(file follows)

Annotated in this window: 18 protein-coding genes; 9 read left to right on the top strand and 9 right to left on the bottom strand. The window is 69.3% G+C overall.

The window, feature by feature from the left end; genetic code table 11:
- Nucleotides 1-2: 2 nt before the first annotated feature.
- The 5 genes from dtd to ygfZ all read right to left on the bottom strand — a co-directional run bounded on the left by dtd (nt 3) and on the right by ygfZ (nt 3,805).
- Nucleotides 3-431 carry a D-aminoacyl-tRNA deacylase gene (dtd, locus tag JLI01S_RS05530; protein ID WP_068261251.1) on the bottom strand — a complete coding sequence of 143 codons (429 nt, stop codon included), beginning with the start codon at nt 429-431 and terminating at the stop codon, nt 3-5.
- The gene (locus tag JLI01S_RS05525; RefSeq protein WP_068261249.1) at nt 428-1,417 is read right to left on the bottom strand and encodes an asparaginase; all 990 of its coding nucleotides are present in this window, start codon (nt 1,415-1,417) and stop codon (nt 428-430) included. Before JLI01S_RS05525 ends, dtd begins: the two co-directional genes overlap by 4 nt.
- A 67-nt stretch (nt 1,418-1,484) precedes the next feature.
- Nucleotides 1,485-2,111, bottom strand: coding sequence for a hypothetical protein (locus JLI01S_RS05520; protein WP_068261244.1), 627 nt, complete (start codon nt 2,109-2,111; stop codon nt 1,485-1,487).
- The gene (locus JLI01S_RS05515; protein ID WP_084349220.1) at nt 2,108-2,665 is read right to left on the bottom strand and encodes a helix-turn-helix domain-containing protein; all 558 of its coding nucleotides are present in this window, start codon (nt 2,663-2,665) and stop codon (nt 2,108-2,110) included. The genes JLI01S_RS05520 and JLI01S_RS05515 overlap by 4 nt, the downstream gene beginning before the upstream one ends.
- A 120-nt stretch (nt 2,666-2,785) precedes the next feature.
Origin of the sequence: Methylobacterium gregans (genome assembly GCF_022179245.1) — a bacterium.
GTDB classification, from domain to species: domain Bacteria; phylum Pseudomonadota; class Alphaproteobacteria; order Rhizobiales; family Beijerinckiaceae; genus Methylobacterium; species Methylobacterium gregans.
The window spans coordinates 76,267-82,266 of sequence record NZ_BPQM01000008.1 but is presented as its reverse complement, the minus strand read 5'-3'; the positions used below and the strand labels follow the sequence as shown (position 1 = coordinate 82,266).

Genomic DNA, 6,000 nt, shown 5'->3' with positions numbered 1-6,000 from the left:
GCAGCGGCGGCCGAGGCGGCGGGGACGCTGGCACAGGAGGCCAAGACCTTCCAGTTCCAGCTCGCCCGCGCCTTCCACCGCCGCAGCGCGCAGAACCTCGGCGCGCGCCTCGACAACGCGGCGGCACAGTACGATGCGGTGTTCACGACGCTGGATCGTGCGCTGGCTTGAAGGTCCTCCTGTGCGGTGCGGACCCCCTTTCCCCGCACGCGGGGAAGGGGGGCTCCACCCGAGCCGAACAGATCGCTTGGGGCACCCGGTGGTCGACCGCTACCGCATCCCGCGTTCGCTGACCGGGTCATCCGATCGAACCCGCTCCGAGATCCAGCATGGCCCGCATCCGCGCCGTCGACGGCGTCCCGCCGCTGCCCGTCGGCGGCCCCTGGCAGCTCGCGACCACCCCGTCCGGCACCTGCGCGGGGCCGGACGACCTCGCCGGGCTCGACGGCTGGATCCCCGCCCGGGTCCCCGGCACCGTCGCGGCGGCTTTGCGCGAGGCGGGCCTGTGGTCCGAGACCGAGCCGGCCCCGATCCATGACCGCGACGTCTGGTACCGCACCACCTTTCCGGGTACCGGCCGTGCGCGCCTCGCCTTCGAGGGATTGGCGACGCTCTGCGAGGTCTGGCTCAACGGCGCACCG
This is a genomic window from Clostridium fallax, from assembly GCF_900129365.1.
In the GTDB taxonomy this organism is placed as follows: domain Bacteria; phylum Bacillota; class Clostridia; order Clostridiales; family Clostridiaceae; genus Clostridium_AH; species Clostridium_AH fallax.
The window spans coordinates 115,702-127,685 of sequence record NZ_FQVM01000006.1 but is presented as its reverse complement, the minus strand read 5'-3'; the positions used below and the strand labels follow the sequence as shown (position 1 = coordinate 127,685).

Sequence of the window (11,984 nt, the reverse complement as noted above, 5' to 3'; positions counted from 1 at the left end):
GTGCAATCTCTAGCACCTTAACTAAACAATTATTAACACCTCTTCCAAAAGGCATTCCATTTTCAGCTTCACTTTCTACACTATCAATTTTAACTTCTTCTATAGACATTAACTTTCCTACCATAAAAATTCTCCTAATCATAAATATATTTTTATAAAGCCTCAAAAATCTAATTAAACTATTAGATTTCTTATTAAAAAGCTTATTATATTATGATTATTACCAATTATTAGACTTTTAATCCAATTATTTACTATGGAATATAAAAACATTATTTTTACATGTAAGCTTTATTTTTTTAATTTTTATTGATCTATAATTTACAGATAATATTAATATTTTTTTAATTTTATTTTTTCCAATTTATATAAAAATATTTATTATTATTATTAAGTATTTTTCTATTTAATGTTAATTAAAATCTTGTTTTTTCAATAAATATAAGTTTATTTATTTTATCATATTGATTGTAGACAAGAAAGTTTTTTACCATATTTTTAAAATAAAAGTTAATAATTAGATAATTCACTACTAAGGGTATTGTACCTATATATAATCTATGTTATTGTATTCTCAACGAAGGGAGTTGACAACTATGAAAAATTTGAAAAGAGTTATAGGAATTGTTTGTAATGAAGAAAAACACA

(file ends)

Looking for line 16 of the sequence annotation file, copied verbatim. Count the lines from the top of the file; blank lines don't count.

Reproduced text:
This is a genomic window from Clostridium fallax, from assembly GCF_900129365.1.